Dishing out the skinny on fad dieting - WFLA News Channel 8

Dishing out the skinny on fad dieting

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Ever wonder whether those popular diet trends really work? Have you heard the buzz words Paleo and Juicing and wondered why all the hype?

We turned to Dr. Janet Kong, a family medicine physician at Watson Clinic, and Nancy Ulm, a registered dietician there, to sort through the fact and fiction.

The Paleo Diet suggests eating plenty of meat, fruits and vegetables while avoiding dairy and whole grains. It's basically a food plan modeled after what cavemen ate generations ago.

Lakeland-based CrossFit trainer Olly Goddard is a Paleo believer. He says the lifestyle can be hard to follow, but it's worth it.

"The standard American diet is so refined sugars and carbohydrate heavy that kind of ratcheting that back and increasing protein is often very tough for people," he explained.

Dr. Kong says the emphasis on eating more fruits and vegetables is certainly a Paleo positive, but she worries restrictions on common food staples like milk and bread make the diet unsustainable.

"Lean meats are good. Lots of vegetables, fruits, those things are good, but again it's really hard when you limit and have a very restrictive diet as far as going out, having dinner with friends and just maintaining cause that's the whole idea," Kong said.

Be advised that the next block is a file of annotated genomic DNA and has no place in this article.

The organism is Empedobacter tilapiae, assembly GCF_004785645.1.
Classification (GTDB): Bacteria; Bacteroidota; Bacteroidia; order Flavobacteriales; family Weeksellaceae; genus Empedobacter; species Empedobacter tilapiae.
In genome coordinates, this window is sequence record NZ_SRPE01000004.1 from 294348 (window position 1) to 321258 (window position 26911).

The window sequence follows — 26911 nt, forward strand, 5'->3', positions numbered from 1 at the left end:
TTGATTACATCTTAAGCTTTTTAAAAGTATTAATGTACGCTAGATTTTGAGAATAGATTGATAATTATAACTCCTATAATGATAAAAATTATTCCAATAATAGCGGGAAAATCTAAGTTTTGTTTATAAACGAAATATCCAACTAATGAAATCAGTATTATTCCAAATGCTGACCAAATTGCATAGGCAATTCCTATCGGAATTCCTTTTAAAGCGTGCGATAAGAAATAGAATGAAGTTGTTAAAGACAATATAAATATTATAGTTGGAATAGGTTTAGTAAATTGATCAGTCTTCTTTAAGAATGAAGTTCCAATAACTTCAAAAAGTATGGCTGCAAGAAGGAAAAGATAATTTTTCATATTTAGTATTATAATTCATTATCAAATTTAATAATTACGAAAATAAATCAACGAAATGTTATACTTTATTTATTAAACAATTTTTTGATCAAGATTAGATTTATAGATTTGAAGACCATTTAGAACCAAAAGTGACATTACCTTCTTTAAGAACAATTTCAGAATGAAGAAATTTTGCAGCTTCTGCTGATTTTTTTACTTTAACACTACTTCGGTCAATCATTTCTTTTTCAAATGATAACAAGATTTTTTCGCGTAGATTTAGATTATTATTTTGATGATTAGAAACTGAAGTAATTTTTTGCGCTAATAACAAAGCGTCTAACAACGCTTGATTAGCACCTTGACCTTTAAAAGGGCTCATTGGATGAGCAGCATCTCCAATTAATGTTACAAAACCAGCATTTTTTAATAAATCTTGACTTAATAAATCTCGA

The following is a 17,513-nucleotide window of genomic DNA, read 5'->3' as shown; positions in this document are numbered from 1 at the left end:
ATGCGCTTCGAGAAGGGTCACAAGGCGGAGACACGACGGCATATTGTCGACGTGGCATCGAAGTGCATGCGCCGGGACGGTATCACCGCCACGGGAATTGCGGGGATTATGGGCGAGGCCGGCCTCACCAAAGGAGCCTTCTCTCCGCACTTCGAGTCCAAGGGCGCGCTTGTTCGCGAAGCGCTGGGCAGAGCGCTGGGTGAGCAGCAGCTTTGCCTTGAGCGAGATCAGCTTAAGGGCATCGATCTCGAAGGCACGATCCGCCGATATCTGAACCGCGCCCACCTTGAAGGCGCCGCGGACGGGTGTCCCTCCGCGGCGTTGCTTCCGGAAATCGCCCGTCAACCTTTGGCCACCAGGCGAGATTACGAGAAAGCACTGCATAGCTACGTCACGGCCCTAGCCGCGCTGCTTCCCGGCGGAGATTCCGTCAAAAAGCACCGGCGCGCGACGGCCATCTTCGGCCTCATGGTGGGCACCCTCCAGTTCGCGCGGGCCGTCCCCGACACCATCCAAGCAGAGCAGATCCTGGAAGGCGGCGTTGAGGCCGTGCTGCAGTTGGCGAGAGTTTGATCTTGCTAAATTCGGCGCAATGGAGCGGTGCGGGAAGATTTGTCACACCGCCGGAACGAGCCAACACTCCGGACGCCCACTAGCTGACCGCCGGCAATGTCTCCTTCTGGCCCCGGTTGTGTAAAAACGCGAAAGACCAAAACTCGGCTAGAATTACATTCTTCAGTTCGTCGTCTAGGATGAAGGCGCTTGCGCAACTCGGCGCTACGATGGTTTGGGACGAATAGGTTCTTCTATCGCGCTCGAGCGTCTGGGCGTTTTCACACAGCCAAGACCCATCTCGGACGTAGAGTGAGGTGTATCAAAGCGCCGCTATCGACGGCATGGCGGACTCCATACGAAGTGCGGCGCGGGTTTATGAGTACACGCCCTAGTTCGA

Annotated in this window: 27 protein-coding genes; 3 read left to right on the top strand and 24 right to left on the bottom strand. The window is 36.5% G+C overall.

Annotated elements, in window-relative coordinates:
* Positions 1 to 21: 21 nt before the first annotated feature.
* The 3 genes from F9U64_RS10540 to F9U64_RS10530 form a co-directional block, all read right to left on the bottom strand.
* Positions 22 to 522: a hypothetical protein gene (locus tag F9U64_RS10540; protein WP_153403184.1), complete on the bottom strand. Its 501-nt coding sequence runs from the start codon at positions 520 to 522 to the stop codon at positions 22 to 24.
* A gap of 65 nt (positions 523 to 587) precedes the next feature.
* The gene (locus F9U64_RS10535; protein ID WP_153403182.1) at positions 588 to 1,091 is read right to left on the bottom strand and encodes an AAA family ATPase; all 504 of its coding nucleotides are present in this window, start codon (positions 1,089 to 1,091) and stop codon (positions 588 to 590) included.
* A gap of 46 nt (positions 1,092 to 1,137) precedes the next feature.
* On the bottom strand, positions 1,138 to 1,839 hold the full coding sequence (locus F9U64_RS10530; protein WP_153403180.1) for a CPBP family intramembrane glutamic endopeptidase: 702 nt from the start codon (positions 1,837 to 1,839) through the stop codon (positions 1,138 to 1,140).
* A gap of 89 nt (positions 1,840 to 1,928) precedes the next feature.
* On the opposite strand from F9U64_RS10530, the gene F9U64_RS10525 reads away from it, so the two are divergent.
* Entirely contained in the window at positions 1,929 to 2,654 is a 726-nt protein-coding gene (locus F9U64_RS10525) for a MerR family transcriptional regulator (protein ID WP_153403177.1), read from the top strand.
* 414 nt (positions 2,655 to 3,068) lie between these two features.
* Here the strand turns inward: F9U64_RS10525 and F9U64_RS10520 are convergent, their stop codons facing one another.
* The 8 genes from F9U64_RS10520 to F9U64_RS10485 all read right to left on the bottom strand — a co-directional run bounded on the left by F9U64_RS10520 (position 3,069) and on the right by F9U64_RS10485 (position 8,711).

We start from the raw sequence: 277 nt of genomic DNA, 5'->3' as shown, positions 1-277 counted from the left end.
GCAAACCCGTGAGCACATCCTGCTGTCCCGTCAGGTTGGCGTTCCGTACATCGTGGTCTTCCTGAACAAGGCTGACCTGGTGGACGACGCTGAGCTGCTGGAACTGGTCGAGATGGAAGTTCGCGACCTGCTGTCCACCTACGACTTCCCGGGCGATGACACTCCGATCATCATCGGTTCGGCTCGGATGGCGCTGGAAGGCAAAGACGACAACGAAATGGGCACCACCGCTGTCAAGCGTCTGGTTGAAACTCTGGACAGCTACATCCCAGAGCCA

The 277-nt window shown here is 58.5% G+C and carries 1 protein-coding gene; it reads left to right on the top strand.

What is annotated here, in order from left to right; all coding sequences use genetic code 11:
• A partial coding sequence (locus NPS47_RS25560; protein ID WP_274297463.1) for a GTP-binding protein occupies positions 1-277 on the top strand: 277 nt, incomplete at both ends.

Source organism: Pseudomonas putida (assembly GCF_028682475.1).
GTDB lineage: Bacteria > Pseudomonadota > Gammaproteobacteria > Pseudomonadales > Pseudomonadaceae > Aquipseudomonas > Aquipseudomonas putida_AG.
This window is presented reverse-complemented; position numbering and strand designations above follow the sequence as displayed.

Nancy Ulm agrees and says you have to approach a diet plan with the long haul in mind.

"Anything that you can't sustain long term, life-long, it's going to be only a short term fix," Ulm said.

As for the Juicing craze, the emphasis is on consuming more fruits and vegetables -- lots more -- through fresh squeezed or blended juices.

"Each of our juices has between two and six pounds of produce in every little 12 ounce bottle," explained Whitney Cabrera, a registered nurse who recommends juicing to clients at Gold's Gym in Lakeland.

"The goal is not to have you juicing your whole life. It's just to add the juices into a normal, whole food diet," Cabrera said.

Lots of Juicing proponents support the idea of an occassional juice cleanse which is also sometimes called a fast, a detox, or in the case of Gold's Gym a juice feast.

Participants consume no whole food but rather six fruit and vegetable juices a day for a period of three to ten days.

"It gives your body a chance to kind of re-acclimate. It gives your tastebuds a time to settle down on the sugar and the salt and the fat, and you are giving your body an opportunity to make the changes that you want to make," Cabrera said.

Dr. Kong says the whole idea of introducing more fruits and vegetables into a diet gets her full support, but she'd prefer patients to eat the whole foods rather than drink them in juice form.

"I would say at the end of the day talk to your physician because if you can still just eat your vegetables and eat your fruits I say then why not go that way," she said.

Nancy Ulm says once again it's all about sustainability.

"You have to think can I do this for the rest of my life," Ulm said.

Anything short of that, the experts agree, really is just a diet fad.

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